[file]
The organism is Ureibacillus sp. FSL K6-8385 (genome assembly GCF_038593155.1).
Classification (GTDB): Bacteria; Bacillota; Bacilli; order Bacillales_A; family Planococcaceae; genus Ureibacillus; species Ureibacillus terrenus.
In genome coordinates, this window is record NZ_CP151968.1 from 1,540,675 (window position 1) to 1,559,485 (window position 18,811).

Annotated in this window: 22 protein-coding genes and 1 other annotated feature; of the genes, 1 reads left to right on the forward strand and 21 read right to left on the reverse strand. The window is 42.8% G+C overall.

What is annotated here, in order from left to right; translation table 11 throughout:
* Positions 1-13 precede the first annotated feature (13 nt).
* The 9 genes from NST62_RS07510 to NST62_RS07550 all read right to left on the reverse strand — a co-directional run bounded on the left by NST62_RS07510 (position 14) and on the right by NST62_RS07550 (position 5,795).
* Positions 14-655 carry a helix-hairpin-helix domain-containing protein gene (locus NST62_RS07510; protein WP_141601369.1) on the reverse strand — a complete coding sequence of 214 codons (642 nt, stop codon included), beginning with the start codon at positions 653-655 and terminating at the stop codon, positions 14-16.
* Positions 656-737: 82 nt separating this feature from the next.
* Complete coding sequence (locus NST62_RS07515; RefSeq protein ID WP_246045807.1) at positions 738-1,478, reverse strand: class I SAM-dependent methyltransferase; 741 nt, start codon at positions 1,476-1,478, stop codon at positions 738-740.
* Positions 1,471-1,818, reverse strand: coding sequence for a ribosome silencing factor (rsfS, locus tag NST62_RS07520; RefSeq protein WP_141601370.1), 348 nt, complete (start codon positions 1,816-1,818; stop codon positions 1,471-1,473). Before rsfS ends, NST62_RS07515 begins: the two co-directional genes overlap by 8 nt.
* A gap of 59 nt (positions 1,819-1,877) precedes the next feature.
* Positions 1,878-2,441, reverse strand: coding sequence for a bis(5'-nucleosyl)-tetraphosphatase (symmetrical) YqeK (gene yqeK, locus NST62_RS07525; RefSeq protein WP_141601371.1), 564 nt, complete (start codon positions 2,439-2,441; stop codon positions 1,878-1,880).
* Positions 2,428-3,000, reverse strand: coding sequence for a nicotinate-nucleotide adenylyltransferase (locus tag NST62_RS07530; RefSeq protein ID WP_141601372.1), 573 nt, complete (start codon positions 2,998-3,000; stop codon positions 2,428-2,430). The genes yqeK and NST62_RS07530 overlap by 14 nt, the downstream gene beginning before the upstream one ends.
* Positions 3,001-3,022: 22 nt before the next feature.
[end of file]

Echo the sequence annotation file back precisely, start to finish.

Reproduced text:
The organism is Ureibacillus sp. FSL K6-8385 (genome assembly GCF_038593155.1).
Classification (GTDB): Bacteria; Bacillota; Bacilli; order Bacillales_A; family Planococcaceae; genus Ureibacillus; species Ureibacillus terrenus.
In genome coordinates, this window is record NZ_CP151968.1 from 1,540,675 (window position 1) to 1,559,485 (window position 18,811).

Annotated in this window: 22 protein-coding genes and 1 other annotated feature; of the genes, 1 reads left to right on the forward strand and 21 read right to left on the reverse strand. The window is 42.8% G+C overall.

What is annotated here, in order from left to right; translation table 11 throughout:
* Positions 1-13 precede the first annotated feature (13 nt).
* The 9 genes from NST62_RS07510 to NST62_RS07550 all read right to left on the reverse strand — a co-directional run bounded on the left by NST62_RS07510 (position 14) and on the right by NST62_RS07550 (position 5,795).
* Positions 14-655 carry a helix-hairpin-helix domain-containing protein gene (locus NST62_RS07510; protein WP_141601369.1) on the reverse strand — a complete coding sequence of 214 codons (642 nt, stop codon included), beginning with the start codon at positions 653-655 and terminating at the stop codon, positions 14-16.
* Positions 656-737: 82 nt separating this feature from the next.
* Complete coding sequence (locus NST62_RS07515; RefSeq protein ID WP_246045807.1) at positions 738-1,478, reverse strand: class I SAM-dependent methyltransferase; 741 nt, start codon at positions 1,476-1,478, stop codon at positions 738-740.
* Positions 1,471-1,818, reverse strand: coding sequence for a ribosome silencing factor (rsfS, locus tag NST62_RS07520; RefSeq protein WP_141601370.1), 348 nt, complete (start codon positions 1,816-1,818; stop codon positions 1,471-1,473). Before rsfS ends, NST62_RS07515 begins: the two co-directional genes overlap by 8 nt.
* A gap of 59 nt (positions 1,819-1,877) precedes the next feature.
* Positions 1,878-2,441, reverse strand: coding sequence for a bis(5'-nucleosyl)-tetraphosphatase (symmetrical) YqeK (gene yqeK, locus NST62_RS07525; RefSeq protein WP_141601371.1), 564 nt, complete (start codon positions 2,439-2,441; stop codon positions 1,878-1,880).
* Positions 2,428-3,000, reverse strand: coding sequence for a nicotinate-nucleotide adenylyltransferase (locus tag NST62_RS07530; RefSeq protein ID WP_141601372.1), 573 nt, complete (start codon positions 2,998-3,000; stop codon positions 2,428-2,430). The genes yqeK and NST62_RS07530 overlap by 14 nt, the downstream gene beginning before the upstream one ends.
* Positions 3,001-3,022: 22 nt before the next feature.